This month saw the Court of Session in Edinburgh issue its judgment on the appeal brought by CCHG Limited, in the case of CCHG Limited t/a Vapourized v Vapouriz Limited. Both businesses supply e-cigarette products.
In addition to the importance of the outcome for both sides, the case had the wider significance of being the first appeal hearing to be heard by a Scottish court of a decision by the UK Intellectual Property Office’s Hearing Officer (‘HO’), under section 76 of the Trade Marks Act 1994 (Appeals from the registrar).
In this case, CCHG, who trade as Vapourized, had sought to appeal the earlier decision by the HO to have the CCHG mark declared invalid, following an application by Vapouriz Limited. CCHG’s mark, the stylised words “VAPORISE INHALE THE FREEDOM” (https://trademarks.ipo.gov.uk/ipo-tmcase/page/Results/1/UK00003085823), was declared invalid by the HO on the grounds that it was similar to that of a rival brand with a previously registered trade mark (Vapouriz having previously registered an earlier mark for the same products https://trademarks.ipo.gov.uk/ipo-tmcase/page/Results/1/UK00002605137). The HO had deemed the CCHG mark to be similar to the earlier mark, for identical goods, and therefore gave rise to the likelihood of confusion.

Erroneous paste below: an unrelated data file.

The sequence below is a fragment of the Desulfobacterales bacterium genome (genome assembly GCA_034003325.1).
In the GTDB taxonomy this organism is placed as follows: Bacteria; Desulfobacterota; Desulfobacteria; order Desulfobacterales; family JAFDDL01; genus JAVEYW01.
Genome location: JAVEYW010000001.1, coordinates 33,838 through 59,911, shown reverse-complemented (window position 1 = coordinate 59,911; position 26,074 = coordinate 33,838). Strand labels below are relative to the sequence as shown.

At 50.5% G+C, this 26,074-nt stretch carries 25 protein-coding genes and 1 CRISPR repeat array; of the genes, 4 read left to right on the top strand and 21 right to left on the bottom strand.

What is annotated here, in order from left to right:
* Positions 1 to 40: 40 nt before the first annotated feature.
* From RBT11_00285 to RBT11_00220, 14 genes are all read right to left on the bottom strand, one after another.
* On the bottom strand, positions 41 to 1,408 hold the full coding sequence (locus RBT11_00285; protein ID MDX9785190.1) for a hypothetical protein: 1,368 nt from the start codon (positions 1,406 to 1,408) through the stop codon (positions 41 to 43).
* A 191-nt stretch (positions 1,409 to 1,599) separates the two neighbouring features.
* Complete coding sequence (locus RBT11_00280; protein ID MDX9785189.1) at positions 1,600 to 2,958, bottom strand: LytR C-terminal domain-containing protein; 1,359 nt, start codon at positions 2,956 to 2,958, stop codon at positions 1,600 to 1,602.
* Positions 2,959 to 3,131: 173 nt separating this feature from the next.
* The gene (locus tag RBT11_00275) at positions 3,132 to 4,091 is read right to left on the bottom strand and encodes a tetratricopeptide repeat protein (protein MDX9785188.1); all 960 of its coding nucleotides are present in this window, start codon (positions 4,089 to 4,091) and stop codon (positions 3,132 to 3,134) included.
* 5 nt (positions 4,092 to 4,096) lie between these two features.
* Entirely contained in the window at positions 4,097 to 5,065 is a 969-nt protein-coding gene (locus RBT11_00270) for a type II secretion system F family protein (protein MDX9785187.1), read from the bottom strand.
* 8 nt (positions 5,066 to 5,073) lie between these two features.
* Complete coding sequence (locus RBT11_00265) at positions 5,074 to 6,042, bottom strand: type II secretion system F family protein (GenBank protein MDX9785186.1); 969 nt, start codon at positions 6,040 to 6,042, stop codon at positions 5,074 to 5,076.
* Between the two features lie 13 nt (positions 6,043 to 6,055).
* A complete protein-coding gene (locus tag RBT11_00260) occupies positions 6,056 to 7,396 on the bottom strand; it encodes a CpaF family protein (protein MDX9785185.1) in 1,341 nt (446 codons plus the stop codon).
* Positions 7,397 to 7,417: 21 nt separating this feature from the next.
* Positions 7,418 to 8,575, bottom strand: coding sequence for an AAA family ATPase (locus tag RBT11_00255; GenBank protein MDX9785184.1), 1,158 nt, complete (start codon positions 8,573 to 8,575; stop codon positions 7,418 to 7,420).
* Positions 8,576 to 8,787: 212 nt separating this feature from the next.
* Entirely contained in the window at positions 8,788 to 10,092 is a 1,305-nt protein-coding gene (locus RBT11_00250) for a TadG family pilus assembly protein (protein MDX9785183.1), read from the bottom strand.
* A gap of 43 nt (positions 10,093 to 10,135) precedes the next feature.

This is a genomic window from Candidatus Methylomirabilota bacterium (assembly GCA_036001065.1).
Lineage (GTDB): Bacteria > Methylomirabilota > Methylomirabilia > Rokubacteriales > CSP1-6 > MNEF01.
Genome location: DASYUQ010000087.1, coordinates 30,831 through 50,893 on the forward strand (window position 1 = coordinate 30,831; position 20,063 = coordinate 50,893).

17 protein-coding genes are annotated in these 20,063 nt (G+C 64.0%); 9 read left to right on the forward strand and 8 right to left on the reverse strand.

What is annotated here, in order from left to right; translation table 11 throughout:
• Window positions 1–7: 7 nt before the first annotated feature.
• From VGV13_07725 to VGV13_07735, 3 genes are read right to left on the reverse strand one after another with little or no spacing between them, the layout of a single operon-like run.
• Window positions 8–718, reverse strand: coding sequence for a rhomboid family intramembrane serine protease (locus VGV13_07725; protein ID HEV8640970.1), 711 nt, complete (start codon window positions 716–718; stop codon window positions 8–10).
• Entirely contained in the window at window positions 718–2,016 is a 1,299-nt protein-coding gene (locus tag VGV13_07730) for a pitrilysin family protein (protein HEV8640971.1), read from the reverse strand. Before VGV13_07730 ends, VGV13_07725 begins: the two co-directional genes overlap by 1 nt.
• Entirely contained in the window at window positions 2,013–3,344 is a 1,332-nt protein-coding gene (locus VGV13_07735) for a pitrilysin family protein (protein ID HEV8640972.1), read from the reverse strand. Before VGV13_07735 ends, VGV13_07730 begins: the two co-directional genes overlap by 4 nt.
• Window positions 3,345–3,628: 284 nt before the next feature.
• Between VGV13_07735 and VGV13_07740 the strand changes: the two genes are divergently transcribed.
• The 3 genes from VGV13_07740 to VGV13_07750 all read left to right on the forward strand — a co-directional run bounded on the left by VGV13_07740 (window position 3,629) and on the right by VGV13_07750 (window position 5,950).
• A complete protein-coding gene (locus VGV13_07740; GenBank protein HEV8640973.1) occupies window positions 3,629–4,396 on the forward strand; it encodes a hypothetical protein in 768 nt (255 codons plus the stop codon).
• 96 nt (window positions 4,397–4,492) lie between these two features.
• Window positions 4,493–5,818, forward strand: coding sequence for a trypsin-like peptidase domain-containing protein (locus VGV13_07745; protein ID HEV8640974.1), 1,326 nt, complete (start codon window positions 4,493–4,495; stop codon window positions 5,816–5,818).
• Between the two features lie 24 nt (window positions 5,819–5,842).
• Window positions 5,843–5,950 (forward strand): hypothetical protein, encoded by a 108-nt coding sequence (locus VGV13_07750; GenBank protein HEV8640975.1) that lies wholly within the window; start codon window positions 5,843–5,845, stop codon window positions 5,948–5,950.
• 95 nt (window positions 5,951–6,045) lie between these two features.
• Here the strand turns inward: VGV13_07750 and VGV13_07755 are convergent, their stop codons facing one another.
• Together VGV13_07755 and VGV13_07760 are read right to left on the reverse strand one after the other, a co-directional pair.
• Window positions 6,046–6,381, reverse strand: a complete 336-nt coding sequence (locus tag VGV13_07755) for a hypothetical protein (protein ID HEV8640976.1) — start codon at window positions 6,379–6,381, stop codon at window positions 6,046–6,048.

In deciding on the appeal, Lady Wolffe, sided with the HO’s decision, indicating that she found no error in the HO’s assessment of the likelihood of confusion, nor was he ‘plainly wrong’ in the conclusion he reached.
CCHG will have the option of appealing the decision to the Inner House.
For the full judgment: